7 And I will establish my covenant between me and thee, and thy seed after thee in their generations, for an everlasting covenant, to be a God to thee, and to thy seed after thee. v.7 An Everlasting Covenant. This covenant goes beyond the possession of Canaan, although that is certainly included (v.8). It has to do with God being for Abraham, and his seed; “to be a God to thee, and to thy seed after thee”. Furthermore, the Abrahamic covenant is said to be “everlasting”. It is helpful to understand that in the Old Testament, the term “everlasting” has the thought of throughout all time, or as long as time shall run. This fits, because in the eternal state there will be no distinction between Jew and Gentile. It wouldn’t make sense for the Abrahamic covenant to be eternal. Instead, it is a covenant with is in effect within the bounds of time. This is similar to the priestly covenant with Phinehas (Num. 25:13), the kingly covenant with David (2 Sam. 23:5); both are said to be everlasting. 
 
8 And I give to thee, and to thy seed after thee, the land of thy sojourning, all the land of Canaan, for an everlasting possession; and I will be a God to them. v.8 An Everlasting Possession. The land-promise is included in the Abrahamic covenant. Those who espouse replacement theology and others who deny Israel’s future restoration have a serious moral issue with the Abrahamic covenant. The land of Canaan was promised unconditionally to the children of Israel as long as time shall run! Yet in the ways of God, Israel is cast out of their land, and if they are there today, it is in unbelief. They will one day be restored to their place under the reign of Messiah. Note that Abraham does not ask for a proof that he would inherit the land, as he had done in ch.15. His soul’s experience is advanced.
 

Circumcision: The Sign of the Covenant (17:9-14)

9 And God said to Abraham, And as for thee, thou shalt keep my covenant, thou and thy seed after thee in their generations. 10 This is my covenant which ye shall keep, between me and you and thy seed after thee — that every male among you be circumcised. 11 And ye shall circumcise the flesh of your foreskin; and that shall be a sign of the covenant between me and you. vv.9-11 The Sign of the Covenant.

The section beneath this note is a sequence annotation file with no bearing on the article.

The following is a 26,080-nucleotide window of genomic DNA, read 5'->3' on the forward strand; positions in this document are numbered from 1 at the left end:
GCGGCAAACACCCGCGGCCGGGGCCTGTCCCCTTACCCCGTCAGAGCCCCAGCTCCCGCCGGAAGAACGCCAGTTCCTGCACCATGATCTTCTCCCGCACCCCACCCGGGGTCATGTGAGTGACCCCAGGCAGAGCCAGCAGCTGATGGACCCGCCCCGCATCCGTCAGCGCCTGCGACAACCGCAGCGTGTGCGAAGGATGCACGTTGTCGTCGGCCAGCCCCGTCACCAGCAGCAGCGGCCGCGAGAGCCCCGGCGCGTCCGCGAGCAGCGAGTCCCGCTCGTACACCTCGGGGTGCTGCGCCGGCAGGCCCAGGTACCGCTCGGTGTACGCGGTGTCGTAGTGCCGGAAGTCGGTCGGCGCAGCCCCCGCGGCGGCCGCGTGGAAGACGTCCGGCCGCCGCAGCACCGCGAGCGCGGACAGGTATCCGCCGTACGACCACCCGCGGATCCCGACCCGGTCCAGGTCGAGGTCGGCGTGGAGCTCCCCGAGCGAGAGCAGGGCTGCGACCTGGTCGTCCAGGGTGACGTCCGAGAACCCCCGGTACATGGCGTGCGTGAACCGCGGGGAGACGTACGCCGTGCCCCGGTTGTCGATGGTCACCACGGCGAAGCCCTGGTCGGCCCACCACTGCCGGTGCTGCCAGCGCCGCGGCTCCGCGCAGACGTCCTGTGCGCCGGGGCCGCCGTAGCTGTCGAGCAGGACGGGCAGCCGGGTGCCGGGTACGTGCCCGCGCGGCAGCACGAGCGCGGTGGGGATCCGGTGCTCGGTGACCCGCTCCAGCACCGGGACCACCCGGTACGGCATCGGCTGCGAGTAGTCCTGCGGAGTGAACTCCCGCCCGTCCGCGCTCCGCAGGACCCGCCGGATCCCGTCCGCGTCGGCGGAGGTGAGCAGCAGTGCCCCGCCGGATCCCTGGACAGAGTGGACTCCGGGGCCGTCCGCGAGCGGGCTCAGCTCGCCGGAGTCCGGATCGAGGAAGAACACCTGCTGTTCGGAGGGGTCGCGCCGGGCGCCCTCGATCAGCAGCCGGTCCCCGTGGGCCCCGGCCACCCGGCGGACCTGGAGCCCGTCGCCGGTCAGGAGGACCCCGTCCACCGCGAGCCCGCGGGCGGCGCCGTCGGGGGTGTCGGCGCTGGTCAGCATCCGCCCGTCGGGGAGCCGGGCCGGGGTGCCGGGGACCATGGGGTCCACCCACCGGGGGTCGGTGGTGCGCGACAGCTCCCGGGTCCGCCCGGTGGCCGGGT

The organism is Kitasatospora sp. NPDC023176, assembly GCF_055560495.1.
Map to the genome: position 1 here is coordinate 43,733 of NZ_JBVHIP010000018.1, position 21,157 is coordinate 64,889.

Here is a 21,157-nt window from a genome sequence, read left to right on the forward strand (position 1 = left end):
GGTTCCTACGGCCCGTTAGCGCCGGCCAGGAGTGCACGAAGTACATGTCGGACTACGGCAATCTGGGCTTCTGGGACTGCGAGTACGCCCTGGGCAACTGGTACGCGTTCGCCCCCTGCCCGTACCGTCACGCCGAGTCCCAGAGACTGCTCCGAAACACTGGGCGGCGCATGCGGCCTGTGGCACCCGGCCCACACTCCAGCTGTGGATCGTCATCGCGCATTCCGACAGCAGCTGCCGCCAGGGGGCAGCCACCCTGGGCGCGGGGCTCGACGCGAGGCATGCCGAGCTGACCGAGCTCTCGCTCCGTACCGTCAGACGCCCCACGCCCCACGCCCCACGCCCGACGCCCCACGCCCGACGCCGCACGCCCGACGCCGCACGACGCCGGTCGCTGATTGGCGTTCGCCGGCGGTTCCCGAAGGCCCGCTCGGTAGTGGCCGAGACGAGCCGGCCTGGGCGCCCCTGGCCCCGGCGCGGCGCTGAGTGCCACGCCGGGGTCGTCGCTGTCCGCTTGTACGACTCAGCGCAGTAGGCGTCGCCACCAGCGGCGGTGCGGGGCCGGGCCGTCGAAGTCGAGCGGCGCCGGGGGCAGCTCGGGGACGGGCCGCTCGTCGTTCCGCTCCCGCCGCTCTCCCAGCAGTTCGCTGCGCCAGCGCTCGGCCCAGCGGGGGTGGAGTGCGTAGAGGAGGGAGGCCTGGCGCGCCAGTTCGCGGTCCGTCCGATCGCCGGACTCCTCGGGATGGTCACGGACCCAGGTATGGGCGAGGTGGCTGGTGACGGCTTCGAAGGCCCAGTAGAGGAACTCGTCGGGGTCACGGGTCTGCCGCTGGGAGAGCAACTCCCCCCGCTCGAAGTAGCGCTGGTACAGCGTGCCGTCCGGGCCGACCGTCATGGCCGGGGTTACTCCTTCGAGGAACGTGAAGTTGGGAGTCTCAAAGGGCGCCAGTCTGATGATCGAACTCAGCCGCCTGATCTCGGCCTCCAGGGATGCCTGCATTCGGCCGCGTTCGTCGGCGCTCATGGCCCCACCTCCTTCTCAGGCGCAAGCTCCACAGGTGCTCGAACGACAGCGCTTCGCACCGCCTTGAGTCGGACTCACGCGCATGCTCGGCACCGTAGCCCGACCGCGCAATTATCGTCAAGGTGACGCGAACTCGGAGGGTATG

As we find in Genesis 17, circumcision was the sign of God's covenant with Abraham, just as the rainbow was the  sign of God's covenant with Noah. Circumcision itself did nothing inward for the soul. It was an outward sign of God's covenant pertaining to outward blessing. The sign was consequent on God’s unconditional promises made to Abraham and his descendants. Those promises will be fulfilled ultimately by Christ, because God is faithful. The sign of circumcision was not given to Abraham as a legal thing, but rather how Abraham might respond to the grace of God.2 Many years later, when the law was given with its conditional promises, it included circumcision as part of the ceremonial law. This linked circumcision with the moral law; "for I testify again to every man that is circumcised, that he is a debtor to do the whole law" (Gal. 5:3). Israel, in breaking the law, disqualified themselves from any outward blessing, and so circumcision became of no profit, and has no place in Christianity.

Read more…
 
The Spiritual Application of Circumcision. There are actually two kinds of circumcision. Paul speaks in Eph. 2:11 "the circumcision in the flesh made by hands" and in Col. 2:11 of "the circumcision made without hands". The former refers to that with outwardly identified the Jew; i.e. a physical mark in the flesh. The latter refers to the spiritual position that we have been brought into through Christ. Although literal circumcision has nothing to do with Christianity, and should not be practiced for religious purposes, yet it does represent something spiritual. As literal circumcision was physically the "cutting off" of the flesh, so it morally represents the believer passing judgment on the flesh. In Colossians circumcision is applied to the believer in this way. In Col. 2:11 it is viewed as something that a believer does when they believe the gospel; "In whom also ye are circumcised with the circumcision made without hands, in putting off the body of the sins of the flesh by the circumcision of Christ". But then we find in Col. 3 that there is an ongoing need to pass judgment on the flesh as well. Paul speaks of it again in Philippians 3:3 ;"For we are the circumcision, which worship God in the spirit, and rejoice in Christ Jesus, and have no confidence in the flesh." This is how circumcision is applied to the believer in the New Testament.